Hank Harris saves millions of lives annually—all within the animal kingdom.
Throughout his career, Harris has made a job change every five or six years, rising from an assistant professor at Iowa State University in 1970 to a professor of agriculture and veterinary medicine, then leading vaccine-maker Noble Labs; that was followed by the vice presidency of Pig Improvement Co., and finally returning to teaching at Iowa State in 1992. He also wrote a book, and his work took on a specific focus: pigs.
Harris became a trailblazer within the farming community when he demonstrated that piglets must be put in an isolated nursery once they are weaned from the sow—a technique now adopted worldwide.
With the founding of his current business, Harrisvaccines, his second pioneering initiative surfaced. Vaccine production times had been averaging close to a year, but technology helped Harris slash that turnaround time. In fact, Harris says, “of the four weeks, two are quality control. So actually we’ve got the vaccine made in just two weeks.”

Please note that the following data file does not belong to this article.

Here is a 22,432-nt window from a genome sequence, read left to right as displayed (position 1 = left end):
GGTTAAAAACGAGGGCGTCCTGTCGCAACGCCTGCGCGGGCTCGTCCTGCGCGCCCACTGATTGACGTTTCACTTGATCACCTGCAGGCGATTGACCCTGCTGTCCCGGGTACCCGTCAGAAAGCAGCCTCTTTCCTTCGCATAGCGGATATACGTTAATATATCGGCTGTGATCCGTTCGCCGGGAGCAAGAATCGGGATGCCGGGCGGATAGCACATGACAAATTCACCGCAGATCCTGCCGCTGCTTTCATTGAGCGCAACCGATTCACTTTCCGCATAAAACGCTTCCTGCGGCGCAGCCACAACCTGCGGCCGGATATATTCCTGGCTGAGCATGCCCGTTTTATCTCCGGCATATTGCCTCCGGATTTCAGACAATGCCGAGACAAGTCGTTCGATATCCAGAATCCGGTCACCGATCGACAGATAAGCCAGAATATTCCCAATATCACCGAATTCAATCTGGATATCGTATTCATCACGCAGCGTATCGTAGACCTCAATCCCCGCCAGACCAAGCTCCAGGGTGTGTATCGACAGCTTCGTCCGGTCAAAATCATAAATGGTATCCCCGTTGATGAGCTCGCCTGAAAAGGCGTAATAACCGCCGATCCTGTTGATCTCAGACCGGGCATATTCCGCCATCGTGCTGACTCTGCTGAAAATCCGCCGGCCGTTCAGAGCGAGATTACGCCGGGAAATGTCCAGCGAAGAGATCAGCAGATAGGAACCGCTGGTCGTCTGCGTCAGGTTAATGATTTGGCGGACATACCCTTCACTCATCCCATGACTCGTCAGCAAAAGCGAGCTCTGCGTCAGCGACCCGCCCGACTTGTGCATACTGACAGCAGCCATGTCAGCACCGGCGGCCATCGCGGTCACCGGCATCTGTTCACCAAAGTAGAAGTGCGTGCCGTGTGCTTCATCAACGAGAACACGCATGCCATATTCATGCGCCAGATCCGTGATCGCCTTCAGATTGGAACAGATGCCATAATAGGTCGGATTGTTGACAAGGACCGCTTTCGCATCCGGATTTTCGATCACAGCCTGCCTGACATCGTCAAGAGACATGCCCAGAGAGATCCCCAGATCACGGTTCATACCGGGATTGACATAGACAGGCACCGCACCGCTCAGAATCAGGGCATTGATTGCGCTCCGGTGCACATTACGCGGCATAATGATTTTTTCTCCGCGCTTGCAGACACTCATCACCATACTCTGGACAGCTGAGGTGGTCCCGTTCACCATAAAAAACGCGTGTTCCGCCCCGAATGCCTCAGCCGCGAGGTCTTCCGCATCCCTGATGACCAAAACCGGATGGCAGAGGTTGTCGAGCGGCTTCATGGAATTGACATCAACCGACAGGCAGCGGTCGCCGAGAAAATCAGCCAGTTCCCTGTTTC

His son, Joel, head of sales and marketing at Harrisvaccines, emphasizes it was the first company to produce a vaccine for H1N1, also known as swine flu.
It was also the first company to get USDA approval for a vaccine for the porcine epidemic diarrhea virus last year, he adds—“a big deal in the industry and cause of over 8 million piglet deaths.”
Vaccine processing became so expedited that the USDA had to rewrite regulations for Harrisvaccines. Now, nine of the top 10 pork producers in the United States use Harrisvaccines products.
Tackling the avian flu, which this year has killed a reported 9 million birds in Minnesota alone, has been Harris’ most recent challenge.
His company crafted a 100 percent match to the strain, which is awaiting USDA approval.